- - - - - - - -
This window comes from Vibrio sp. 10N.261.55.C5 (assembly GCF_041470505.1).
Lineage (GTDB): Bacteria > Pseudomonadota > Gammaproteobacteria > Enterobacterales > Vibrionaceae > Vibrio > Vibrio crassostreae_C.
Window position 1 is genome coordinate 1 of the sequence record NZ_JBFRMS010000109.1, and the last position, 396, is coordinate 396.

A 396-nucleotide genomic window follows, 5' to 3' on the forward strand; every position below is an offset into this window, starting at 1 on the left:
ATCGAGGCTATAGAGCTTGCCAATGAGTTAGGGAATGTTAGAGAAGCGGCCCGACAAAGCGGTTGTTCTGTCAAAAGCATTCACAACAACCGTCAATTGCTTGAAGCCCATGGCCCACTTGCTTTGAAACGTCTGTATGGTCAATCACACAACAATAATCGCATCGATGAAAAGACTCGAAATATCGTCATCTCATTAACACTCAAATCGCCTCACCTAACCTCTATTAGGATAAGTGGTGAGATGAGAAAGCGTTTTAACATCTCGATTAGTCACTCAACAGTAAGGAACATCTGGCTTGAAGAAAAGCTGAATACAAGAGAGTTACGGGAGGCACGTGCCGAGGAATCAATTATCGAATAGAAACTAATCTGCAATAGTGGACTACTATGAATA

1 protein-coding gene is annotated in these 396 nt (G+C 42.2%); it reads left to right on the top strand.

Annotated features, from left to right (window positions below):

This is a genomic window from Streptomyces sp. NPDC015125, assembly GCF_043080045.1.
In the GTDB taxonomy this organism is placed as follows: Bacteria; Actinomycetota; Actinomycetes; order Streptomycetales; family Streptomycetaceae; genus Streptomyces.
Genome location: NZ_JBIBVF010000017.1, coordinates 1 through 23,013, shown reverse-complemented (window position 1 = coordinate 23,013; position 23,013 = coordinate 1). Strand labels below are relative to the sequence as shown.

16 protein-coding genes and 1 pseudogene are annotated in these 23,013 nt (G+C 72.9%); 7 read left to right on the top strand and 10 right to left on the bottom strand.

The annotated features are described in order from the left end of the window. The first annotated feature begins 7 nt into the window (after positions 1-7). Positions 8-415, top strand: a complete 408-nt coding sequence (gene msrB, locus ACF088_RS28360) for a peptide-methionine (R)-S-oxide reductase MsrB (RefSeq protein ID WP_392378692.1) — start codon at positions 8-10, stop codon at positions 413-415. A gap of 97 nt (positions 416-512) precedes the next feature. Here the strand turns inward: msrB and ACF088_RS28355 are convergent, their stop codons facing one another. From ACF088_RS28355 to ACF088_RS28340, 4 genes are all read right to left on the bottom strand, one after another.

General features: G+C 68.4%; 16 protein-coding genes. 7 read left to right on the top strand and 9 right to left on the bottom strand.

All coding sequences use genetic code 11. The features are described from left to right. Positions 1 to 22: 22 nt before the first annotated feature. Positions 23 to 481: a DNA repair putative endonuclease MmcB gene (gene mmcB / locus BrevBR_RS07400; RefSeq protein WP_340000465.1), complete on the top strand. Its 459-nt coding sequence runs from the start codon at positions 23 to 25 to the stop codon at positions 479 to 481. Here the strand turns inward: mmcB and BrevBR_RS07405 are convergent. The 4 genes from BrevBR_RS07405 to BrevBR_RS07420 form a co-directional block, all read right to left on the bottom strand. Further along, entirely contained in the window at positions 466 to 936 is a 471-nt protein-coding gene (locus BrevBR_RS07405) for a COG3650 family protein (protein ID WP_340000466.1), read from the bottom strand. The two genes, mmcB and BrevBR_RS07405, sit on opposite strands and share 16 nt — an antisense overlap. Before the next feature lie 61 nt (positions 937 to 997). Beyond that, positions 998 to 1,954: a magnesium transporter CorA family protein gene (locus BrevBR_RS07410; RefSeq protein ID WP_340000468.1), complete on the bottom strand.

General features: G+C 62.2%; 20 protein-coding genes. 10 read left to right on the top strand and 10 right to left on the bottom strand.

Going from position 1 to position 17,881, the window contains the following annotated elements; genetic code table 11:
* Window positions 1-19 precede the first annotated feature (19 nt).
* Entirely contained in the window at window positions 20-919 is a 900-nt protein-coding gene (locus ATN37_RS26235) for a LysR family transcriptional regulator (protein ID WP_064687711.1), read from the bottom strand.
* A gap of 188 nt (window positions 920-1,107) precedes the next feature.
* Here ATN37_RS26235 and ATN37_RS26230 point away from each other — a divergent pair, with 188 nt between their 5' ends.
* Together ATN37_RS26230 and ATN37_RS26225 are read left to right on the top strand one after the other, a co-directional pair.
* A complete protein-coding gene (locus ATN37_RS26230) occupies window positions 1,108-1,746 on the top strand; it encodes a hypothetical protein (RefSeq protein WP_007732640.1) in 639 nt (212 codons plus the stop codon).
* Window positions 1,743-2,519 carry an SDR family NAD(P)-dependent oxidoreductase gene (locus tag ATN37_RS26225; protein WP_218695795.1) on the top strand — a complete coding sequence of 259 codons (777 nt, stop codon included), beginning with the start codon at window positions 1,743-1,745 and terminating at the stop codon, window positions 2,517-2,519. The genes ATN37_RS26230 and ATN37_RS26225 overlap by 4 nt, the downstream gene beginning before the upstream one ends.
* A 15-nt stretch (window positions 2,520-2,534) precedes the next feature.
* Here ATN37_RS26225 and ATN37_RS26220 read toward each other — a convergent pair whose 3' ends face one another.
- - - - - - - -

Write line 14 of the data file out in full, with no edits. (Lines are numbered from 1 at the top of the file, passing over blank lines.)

All coding sequences use genetic code 11. The features are described from left to right. Positions 1 to 22: 22 nt before the first annotated feature. Positions 23 to 481: a DNA repair putative endonuclease MmcB gene (gene mmcB / locus BrevBR_RS07400; RefSeq protein WP_340000465.1), complete on the top strand. Its 459-nt coding sequence runs from the start codon at positions 23 to 25 to the stop codon at positions 479 to 481. Here the strand turns inward: mmcB and BrevBR_RS07405 are convergent. The 4 genes from BrevBR_RS07405 to BrevBR_RS07420 form a co-directional block, all read right to left on the bottom strand. Further along, entirely contained in the window at positions 466 to 936 is a 471-nt protein-coding gene (locus BrevBR_RS07405) for a COG3650 family protein (protein ID WP_340000466.1), read from the bottom strand. The two genes, mmcB and BrevBR_RS07405, sit on opposite strands and share 16 nt — an antisense overlap. Before the next feature lie 61 nt (positions 937 to 997). Beyond that, positions 998 to 1,954: a magnesium transporter CorA family protein gene (locus BrevBR_RS07410; RefSeq protein ID WP_340000468.1), complete on the bottom strand.